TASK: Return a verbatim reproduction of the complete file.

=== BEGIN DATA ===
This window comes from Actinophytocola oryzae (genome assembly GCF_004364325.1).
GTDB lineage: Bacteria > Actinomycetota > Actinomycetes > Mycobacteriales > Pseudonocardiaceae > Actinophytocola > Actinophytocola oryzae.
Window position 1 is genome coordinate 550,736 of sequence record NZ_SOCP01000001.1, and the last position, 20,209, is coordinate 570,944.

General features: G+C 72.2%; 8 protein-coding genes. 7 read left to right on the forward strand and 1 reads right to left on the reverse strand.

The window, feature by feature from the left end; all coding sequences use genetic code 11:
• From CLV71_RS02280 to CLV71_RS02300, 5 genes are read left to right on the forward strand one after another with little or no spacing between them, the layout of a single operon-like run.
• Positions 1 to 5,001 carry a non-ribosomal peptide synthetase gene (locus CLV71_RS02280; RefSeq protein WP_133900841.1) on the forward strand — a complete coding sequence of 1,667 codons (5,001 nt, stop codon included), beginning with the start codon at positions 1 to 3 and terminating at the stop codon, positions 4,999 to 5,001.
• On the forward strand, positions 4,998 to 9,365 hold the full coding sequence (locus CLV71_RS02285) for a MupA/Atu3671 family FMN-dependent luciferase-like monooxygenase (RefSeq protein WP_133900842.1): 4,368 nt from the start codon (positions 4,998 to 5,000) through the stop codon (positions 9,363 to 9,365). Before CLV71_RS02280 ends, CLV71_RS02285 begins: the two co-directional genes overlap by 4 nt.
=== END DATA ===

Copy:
This window comes from Actinophytocola oryzae (genome assembly GCF_004364325.1).
GTDB lineage: Bacteria > Actinomycetota > Actinomycetes > Mycobacteriales > Pseudonocardiaceae > Actinophytocola > Actinophytocola oryzae.
Window position 1 is genome coordinate 550,736 of sequence record NZ_SOCP01000001.1, and the last position, 20,209, is coordinate 570,944.

General features: G+C 72.2%; 8 protein-coding genes. 7 read left to right on the forward strand and 1 reads right to left on the reverse strand.

The window, feature by feature from the left end; all coding sequences use genetic code 11:
• From CLV71_RS02280 to CLV71_RS02300, 5 genes are read left to right on the forward strand one after another with little or no spacing between them, the layout of a single operon-like run.
• Positions 1 to 5,001 carry a non-ribosomal peptide synthetase gene (locus CLV71_RS02280; RefSeq protein WP_133900841.1) on the forward strand — a complete coding sequence of 1,667 codons (5,001 nt, stop codon included), beginning with the start codon at positions 1 to 3 and terminating at the stop codon, positions 4,999 to 5,001.
• On the forward strand, positions 4,998 to 9,365 hold the full coding sequence (locus CLV71_RS02285) for a MupA/Atu3671 family FMN-dependent luciferase-like monooxygenase (RefSeq protein WP_133900842.1): 4,368 nt from the start codon (positions 4,998 to 5,000) through the stop codon (positions 9,363 to 9,365). Before CLV71_RS02280 ends, CLV71_RS02285 begins: the two co-directional genes overlap by 4 nt.